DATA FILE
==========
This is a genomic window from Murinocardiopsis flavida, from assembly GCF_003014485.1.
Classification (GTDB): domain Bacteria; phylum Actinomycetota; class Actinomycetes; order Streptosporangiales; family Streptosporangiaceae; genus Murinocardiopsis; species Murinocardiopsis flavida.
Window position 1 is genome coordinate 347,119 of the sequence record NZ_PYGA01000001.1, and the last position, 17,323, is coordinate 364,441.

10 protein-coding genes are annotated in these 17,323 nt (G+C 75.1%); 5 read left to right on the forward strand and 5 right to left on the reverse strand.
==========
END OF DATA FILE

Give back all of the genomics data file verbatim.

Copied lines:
This is a genomic window from Murinocardiopsis flavida, from assembly GCF_003014485.1.
Classification (GTDB): domain Bacteria; phylum Actinomycetota; class Actinomycetes; order Streptosporangiales; family Streptosporangiaceae; genus Murinocardiopsis; species Murinocardiopsis flavida.
Window position 1 is genome coordinate 347,119 of the sequence record NZ_PYGA01000001.1, and the last position, 17,323, is coordinate 364,441.

10 protein-coding genes are annotated in these 17,323 nt (G+C 75.1%); 5 read left to right on the forward strand and 5 right to left on the reverse strand.